After a brownout a print failed and it got the whole hotend covered in PLA. I am now in the process of replacing some parts on the hotend (one of the thermistor legs broke of) and also wanted to take the heater cartridge out. The problem is that the bolt that locks the heater cartridge is stuck and I am now afraid to strip the head.

Is there a trick to remove the bolt with the smallest probability of stripping the head? Is it better to apply heat or not? Should I soak it in Acetone or some other solvent? etc.


5 Answers 5


Don't Panic!

First of all, a printhead caked in PLA is usually not a death sentence, it is often a temporary setback. Let's start in steps!

Step 1: remove the extruder

We want to work on the hotend, so we remove the extruder feed first. For direct drive, we unload it, then remove it depending on your printer, so the cooling of the hotend remains. For a Bowden, unload and, if possible, remove the Bowden tube from the cooling block. If not disconnect it from the extruder.

Step 2: remove from the carriage

Now that we have the whole hotend assembly bared, we remove it from the carriage. Usually, it is 2 to 3 bolts, more if the cooling solution is mounted separately and has to be removed to access it.

Step 3: remove the cool-end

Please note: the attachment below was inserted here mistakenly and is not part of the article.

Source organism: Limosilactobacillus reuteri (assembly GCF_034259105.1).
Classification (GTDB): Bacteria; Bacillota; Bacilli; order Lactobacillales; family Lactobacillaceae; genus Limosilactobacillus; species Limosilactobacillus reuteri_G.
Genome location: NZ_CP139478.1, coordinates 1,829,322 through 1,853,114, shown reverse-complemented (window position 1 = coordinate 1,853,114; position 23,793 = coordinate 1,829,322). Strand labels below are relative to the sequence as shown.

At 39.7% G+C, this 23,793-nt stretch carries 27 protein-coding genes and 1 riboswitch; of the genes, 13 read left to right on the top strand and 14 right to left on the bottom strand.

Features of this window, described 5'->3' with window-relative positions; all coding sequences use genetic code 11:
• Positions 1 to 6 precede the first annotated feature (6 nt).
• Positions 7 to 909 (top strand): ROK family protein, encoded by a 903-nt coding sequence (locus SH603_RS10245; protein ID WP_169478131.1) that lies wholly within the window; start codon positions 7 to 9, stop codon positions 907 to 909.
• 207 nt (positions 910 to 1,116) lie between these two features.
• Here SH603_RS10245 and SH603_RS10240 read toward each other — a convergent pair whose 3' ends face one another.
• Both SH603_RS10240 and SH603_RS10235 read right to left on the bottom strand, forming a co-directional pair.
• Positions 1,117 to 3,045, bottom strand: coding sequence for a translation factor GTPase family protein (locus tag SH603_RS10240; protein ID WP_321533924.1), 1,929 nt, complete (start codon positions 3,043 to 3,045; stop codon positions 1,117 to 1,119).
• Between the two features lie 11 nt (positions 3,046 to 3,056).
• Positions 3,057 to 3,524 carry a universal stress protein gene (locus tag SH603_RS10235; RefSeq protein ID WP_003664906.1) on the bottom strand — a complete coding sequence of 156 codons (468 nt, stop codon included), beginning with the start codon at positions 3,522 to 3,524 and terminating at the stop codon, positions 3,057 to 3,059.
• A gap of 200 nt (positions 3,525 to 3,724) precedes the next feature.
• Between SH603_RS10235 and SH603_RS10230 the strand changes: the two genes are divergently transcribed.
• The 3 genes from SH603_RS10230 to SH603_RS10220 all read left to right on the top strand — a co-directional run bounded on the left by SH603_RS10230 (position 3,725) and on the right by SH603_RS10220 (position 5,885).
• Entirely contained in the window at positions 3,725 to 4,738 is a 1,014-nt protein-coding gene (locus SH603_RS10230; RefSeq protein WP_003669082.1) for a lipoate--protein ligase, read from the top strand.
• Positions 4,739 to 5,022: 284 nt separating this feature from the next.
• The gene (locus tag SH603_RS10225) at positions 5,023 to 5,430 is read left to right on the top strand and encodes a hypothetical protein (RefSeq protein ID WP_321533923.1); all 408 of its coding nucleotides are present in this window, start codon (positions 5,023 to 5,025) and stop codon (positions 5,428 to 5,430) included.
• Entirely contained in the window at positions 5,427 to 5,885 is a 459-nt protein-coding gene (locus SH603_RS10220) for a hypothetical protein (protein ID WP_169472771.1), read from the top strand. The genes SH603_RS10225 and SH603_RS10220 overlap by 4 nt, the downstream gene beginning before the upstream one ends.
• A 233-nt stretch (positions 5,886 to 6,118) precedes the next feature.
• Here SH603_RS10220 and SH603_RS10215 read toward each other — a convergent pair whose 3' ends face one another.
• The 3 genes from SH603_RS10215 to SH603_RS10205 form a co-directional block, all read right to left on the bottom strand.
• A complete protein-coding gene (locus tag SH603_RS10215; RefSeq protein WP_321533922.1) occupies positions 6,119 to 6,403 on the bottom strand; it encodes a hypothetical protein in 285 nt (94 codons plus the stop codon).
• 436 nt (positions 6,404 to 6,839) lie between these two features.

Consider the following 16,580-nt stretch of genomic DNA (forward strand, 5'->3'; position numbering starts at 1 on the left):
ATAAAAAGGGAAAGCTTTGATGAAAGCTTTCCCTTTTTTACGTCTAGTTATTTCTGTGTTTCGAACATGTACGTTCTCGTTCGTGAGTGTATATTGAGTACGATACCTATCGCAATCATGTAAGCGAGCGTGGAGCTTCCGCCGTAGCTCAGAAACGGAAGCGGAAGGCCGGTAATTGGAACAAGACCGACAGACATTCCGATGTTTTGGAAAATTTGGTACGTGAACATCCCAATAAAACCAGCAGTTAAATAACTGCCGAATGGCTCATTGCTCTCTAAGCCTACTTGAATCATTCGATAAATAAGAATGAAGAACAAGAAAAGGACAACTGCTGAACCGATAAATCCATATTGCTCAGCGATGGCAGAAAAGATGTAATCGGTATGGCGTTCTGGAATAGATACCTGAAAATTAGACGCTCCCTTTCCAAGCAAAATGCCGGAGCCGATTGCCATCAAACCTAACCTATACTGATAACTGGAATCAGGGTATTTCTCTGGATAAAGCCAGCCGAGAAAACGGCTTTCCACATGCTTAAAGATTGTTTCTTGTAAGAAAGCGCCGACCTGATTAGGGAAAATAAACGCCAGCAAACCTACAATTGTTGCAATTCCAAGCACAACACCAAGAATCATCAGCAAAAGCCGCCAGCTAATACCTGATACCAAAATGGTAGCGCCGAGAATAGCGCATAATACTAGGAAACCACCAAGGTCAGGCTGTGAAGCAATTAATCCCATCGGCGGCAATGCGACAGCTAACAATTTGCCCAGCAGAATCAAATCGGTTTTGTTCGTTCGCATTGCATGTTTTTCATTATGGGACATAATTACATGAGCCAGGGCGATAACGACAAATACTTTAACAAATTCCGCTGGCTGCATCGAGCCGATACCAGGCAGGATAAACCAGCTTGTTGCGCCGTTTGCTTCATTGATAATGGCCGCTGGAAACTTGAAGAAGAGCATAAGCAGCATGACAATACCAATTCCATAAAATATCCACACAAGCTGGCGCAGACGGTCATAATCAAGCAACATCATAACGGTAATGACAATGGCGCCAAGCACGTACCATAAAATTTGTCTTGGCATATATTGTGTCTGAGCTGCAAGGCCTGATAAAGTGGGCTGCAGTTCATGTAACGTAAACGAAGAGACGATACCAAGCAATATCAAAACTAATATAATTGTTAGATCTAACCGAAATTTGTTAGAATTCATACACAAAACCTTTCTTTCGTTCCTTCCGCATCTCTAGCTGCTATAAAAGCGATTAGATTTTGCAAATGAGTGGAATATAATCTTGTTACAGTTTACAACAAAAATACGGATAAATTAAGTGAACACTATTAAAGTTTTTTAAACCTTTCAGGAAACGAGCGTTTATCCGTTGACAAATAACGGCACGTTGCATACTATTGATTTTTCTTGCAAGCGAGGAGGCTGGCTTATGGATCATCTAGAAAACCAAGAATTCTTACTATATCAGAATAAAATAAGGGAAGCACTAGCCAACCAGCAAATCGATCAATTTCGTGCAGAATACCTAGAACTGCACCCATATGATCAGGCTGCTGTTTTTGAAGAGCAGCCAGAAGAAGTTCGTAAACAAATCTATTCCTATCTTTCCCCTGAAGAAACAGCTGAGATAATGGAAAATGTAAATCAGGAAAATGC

If you can, remove the cooling fins - we want to have the heatbreak to hold on to.

Step 4: Clamp it up

Take a fire-proof surface (ceramic tile!) and put down the hotend. Rig it up that it can't jump away, best with a small vise. Don't bend the cables!

Step 5: Free the thermosensor

Let's start to clean! If your cartridge still works, get 12V onto the heater and let the stuff melt a little. Use pliers and a scraping tool to clean the thermistor cartridge.

As you have no heat control only heat in short bursts to prevent fire and destroying the cartridge too.

As an alternative and if you can't get the cartridge to work, use a hot air gun or a hot-air soldering station. A soldering iron with a broad tip also works well to scrape off the plastic with controlled heat an as a scraper to remove large chunks. If you use an external heat source, free the heater cartridge first and remove it, hoping that it is not also dead.

As soon as you can, get the thermosensor out. If you run on the heater cartridge, install a fresh Thermosensor, even into the goopy heater block, and wire it to the board to regain temperature control and use the board to provide the power.

Step 6: Finish cleaning

I usually clean up the final stretch (and as far as I can: all steps) under board controlled heat:

Make sure that heater cartridge and thermosensor are installed well and working. Set the hotend to 170 to 180°C and do the last cleaning under the use of regulated temperatre.

Step 7: Do steps 1 to 4 in reverse order.

Reassemble, following the steps backwards.

Step 8: Hot Tighten!

Heat the assembled hotend to 240°C, then tighten the nozzle against the heatbreak to ensure tightness. Let cool, done.



One could go down to step 3 and replace the hotend assembly (Heaterblock, Thermosensor, heatbreak, nozzle) with fresh parts and reassemble. This is much more expensive than reusing but cleaner and faster - if you need to print now, you might want to keep one hotend assembly on hand as spare and clean the one replaced while the machine runs.